Google's efforts to keep its mobile app store free of malware-laden applications appears to be very much a work in progress considering the recent success cyber-criminals have had uploading rogue software to it.
This week two security vendors issued separate advisories warning about finding malware-infested applications on Google Play.
Check Point Software said it had discovered at least 50 Android applications on the mobile app store tainted with malware designed to surreptitiously send fraudulent premium SMS messages and charge users for fake services.
Check Point said that applications containing the Android malware, dubbed ExpensiveWall, had been downloaded between 1.2 million and 4 million times. ExpensiveWall, according to Check Point, is a variant of a malware strain that was discovered infecting a popular Android photo app on Google Play only earlier this year.
Between the two incidents, the malware family has been downloaded between 6 million and 21 million times, Check Point said citing Google Play data.
Google removed the most-recent batch of infected applications promptly from Play after Check Point informed the company about the issue on Aug. However, a mere few days later, another application containing the malware again became available on Google Play and infected more than 5,000 Android devices before Google removed that one as well, Check Point said.
According to the security vendor, users who downloaded the applications are still at risk and need to uninstall the software. The Check Point blog contains a comprehensive list of all Android applications on Play that the company found infected with ExpensiveWall. The names of the apps suggest that a majority of the infected software was wallpaper applications.
Google did not respond immediately to a request seeking comment on whether the company had notified Play customers who had downloaded the malware to urge them to uninstall the malware.
The second advisory was from Trend Micro, which said it had found four applications on Google Play that were infected with new versions of BankBot, a malware for stealing user credentials to online bank accounts.
The newest versions were designed to steal credentials of customers of 10 banks in the United Arab Emirates, Trend Micro said in an advisory this week. The malware has since been removed but not before one of the applications was downloaded between 5,000 and 10,000 the security vendor reported.
Check Point described ExpensiveWall as malware that sends premium SMS messages and registers victims to premium services without their knowledge or consent. If a user downloads the malware, it requests permissions commonly associated with other applications such as permission for Internet access and SMS permissions.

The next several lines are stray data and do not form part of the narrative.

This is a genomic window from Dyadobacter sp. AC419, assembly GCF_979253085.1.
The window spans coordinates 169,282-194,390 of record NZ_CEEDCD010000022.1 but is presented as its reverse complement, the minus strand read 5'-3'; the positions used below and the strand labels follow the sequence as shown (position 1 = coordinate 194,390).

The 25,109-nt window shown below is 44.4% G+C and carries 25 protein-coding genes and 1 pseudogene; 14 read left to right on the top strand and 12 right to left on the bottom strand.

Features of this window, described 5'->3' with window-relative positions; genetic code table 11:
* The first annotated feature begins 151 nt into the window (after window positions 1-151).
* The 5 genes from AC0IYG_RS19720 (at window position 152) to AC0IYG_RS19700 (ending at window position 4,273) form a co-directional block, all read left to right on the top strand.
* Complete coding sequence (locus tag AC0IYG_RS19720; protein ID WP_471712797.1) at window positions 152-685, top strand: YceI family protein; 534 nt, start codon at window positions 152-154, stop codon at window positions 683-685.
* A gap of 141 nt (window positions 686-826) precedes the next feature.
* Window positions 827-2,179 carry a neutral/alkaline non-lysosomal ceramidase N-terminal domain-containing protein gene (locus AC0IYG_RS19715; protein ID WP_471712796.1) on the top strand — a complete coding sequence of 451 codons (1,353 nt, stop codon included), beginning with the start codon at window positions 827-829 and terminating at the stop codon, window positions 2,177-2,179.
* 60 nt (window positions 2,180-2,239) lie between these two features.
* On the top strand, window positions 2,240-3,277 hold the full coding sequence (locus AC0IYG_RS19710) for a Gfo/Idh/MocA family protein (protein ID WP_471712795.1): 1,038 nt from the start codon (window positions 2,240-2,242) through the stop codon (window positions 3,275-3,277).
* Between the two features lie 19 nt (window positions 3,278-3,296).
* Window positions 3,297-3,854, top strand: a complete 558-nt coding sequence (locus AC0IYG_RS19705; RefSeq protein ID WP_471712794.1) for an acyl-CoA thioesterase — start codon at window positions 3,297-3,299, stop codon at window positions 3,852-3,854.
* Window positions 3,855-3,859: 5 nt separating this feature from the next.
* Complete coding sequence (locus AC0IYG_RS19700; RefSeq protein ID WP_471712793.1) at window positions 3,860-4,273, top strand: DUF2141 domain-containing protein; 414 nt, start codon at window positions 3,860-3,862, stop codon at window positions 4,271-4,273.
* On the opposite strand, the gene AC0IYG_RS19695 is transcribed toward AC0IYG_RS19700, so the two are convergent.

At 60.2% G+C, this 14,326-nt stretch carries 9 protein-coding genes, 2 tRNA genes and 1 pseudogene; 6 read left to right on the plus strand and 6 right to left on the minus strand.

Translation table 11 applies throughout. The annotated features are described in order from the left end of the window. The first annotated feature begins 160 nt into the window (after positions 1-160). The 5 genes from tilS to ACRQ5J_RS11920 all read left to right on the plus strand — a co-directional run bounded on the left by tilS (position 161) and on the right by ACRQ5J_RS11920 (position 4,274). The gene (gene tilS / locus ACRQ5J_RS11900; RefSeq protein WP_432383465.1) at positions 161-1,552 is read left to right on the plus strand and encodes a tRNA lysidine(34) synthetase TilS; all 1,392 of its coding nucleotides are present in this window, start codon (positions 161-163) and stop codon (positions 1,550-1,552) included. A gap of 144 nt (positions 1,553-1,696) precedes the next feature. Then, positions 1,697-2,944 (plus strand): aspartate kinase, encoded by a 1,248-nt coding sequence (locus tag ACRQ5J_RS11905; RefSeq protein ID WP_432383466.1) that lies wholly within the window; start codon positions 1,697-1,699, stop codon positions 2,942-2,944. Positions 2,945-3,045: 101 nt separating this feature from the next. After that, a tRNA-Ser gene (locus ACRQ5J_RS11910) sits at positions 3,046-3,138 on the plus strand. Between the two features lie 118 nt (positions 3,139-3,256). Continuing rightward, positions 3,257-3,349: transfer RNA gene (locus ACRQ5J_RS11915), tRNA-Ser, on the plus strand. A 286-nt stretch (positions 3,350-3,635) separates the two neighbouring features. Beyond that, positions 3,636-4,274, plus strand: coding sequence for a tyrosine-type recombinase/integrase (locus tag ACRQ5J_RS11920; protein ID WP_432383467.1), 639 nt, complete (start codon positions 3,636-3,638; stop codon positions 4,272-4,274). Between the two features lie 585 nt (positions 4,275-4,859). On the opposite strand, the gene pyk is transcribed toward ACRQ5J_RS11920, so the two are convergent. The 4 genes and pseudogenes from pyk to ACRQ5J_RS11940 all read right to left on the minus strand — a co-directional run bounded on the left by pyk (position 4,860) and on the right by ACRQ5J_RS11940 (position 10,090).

"Most users grant these permissions without thinking, especially when installing an app from a trustworthy source such as Google Play," Check Point researchers Elena Root, Andrey Polkovnichenko and Bohdan Melnykov wrote.
Unlike previous versions of the malware, ExpensiveWall uses an advanced obfuscation technique to evade the anti-malware protections that Google has built into Play, the researchers said. The malware can easily be tweaked to carry out more dangerous tasks such as stealing data from the victim's phone or to spy on them.
This is by far not the first time that security researchers have found malware-laden applications on Google Play, which is widely regarded as the safest source for Android applications.
In April, two security vendors separately warned about discovering malware on Play. One of the alerts was from Zscaler about a spyware tool masquerading as a system update that had been downloaded between 1 million and 5 million times. The other was from Securify and warned of banking malware posing as a legitimate application on Google Play.
The same month PhishLabs discovered 11 Android apps masquerading as payment applications on Play. In May, Google was forced to purge dozens of applications from its app store after Check Point found they were designed to trick users into clicking on ads on a massive scale.
Google has added new controls to try and address the problem. The most notable among them is Google Play Protect, an always-on antivirus service that scans for malware on Android applications uploaded to Play and running on user devices.